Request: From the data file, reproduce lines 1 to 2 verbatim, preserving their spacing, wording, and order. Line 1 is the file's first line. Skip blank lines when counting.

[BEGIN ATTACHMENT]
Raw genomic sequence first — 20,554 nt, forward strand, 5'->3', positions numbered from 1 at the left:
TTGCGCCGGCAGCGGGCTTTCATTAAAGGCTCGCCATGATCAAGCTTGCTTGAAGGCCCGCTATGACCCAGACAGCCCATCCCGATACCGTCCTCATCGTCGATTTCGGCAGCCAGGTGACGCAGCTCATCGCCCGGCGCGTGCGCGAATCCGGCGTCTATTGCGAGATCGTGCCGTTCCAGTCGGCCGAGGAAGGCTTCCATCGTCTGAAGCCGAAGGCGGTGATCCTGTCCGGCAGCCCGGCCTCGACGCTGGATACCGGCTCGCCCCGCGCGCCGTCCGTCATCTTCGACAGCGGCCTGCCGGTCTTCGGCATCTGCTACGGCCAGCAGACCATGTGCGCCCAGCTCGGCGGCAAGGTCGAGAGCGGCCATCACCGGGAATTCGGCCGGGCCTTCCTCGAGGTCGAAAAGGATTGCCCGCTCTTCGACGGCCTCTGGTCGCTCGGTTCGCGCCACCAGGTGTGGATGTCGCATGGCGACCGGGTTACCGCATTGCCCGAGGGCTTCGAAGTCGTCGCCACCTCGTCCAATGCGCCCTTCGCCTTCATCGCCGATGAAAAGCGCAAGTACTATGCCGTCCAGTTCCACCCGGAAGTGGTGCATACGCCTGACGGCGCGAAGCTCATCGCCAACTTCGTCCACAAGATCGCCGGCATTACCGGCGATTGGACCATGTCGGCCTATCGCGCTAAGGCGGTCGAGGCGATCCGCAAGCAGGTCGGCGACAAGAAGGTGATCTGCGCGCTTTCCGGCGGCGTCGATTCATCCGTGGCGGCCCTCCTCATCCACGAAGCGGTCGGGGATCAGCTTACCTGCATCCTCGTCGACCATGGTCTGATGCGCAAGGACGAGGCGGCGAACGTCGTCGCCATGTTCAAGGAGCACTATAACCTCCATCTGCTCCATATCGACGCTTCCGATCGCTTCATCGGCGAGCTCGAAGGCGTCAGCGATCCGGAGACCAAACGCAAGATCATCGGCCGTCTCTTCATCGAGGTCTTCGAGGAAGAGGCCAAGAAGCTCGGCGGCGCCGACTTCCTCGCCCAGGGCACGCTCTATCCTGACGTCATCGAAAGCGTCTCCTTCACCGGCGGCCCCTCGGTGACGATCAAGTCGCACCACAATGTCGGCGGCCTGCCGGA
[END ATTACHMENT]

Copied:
Raw genomic sequence first — 20,554 nt, forward strand, 5'->3', positions numbered from 1 at the left:
TTGCGCCGGCAGCGGGCTTTCATTAAAGGCTCGCCATGATCAAGCTTGCTTGAAGGCCCGCTATGACCCAGACAGCCCATCCCGATACCGTCCTCATCGTCGATTTCGGCAGCCAGGTGACGCAGCTCATCGCCCGGCGCGTGCGCGAATCCGGCGTCTATTGCGAGATCGTGCCGTTCCAGTCGGCCGAGGAAGGCTTCCATCGTCTGAAGCCGAAGGCGGTGATCCTGTCCGGCAGCCCGGCCTCGACGCTGGATACCGGCTCGCCCCGCGCGCCGTCCGTCATCTTCGACAGCGGCCTGCCGGTCTTCGGCATCTGCTACGGCCAGCAGACCATGTGCGCCCAGCTCGGCGGCAAGGTCGAGAGCGGCCATCACCGGGAATTCGGCCGGGCCTTCCTCGAGGTCGAAAAGGATTGCCCGCTCTTCGACGGCCTCTGGTCGCTCGGTTCGCGCCACCAGGTGTGGATGTCGCATGGCGACCGGGTTACCGCATTGCCCGAGGGCTTCGAAGTCGTCGCCACCTCGTCCAATGCGCCCTTCGCCTTCATCGCCGATGAAAAGCGCAAGTACTATGCCGTCCAGTTCCACCCGGAAGTGGTGCATACGCCTGACGGCGCGAAGCTCATCGCCAACTTCGTCCACAAGATCGCCGGCATTACCGGCGATTGGACCATGTCGGCCTATCGCGCTAAGGCGGTCGAGGCGATCCGCAAGCAGGTCGGCGACAAGAAGGTGATCTGCGCGCTTTCCGGCGGCGTCGATTCATCCGTGGCGGCCCTCCTCATCCACGAAGCGGTCGGGGATCAGCTTACCTGCATCCTCGTCGACCATGGTCTGATGCGCAAGGACGAGGCGGCGAACGTCGTCGCCATGTTCAAGGAGCACTATAACCTCCATCTGCTCCATATCGACGCTTCCGATCGCTTCATCGGCGAGCTCGAAGGCGTCAGCGATCCGGAGACCAAACGCAAGATCATCGGCCGTCTCTTCATCGAGGTCTTCGAGGAAGAGGCCAAGAAGCTCGGCGGCGCCGACTTCCTCGCCCAGGGCACGCTCTATCCTGACGTCATCGAAAGCGTCTCCTTCACCGGCGGCCCCTCGGTGACGATCAAGTCGCACCACAATGTCGGCGGCCTGCCGGA